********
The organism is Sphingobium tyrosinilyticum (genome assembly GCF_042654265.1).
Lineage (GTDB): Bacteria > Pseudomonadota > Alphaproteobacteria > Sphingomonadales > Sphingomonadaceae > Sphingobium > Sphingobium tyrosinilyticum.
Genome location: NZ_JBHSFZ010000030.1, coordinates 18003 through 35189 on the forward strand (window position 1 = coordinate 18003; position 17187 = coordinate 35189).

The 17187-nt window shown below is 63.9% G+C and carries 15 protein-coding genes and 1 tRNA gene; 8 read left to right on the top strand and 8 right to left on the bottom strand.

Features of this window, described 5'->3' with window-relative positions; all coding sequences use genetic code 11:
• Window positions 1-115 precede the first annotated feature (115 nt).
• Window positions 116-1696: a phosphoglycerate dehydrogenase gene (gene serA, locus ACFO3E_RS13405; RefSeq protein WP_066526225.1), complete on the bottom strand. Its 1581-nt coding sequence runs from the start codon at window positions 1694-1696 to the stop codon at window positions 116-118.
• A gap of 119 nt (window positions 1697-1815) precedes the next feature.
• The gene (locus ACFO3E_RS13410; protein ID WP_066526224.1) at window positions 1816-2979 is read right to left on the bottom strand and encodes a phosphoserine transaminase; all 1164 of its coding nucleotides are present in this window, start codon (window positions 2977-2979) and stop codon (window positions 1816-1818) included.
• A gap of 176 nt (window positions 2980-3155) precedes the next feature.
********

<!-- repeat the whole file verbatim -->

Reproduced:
The organism is Sphingobium tyrosinilyticum (genome assembly GCF_042654265.1).
Lineage (GTDB): Bacteria > Pseudomonadota > Alphaproteobacteria > Sphingomonadales > Sphingomonadaceae > Sphingobium > Sphingobium tyrosinilyticum.
Genome location: NZ_JBHSFZ010000030.1, coordinates 18003 through 35189 on the forward strand (window position 1 = coordinate 18003; position 17187 = coordinate 35189).

The 17187-nt window shown below is 63.9% G+C and carries 15 protein-coding genes and 1 tRNA gene; 8 read left to right on the top strand and 8 right to left on the bottom strand.

Features of this window, described 5'->3' with window-relative positions; all coding sequences use genetic code 11:
• Window positions 1-115 precede the first annotated feature (115 nt).
• Window positions 116-1696: a phosphoglycerate dehydrogenase gene (gene serA, locus ACFO3E_RS13405; RefSeq protein WP_066526225.1), complete on the bottom strand. Its 1581-nt coding sequence runs from the start codon at window positions 1694-1696 to the stop codon at window positions 116-118.
• A gap of 119 nt (window positions 1697-1815) precedes the next feature.
• The gene (locus ACFO3E_RS13410; protein ID WP_066526224.1) at window positions 1816-2979 is read right to left on the bottom strand and encodes a phosphoserine transaminase; all 1164 of its coding nucleotides are present in this window, start codon (window positions 2977-2979) and stop codon (window positions 1816-1818) included.
• A gap of 176 nt (window positions 2980-3155) precedes the next feature.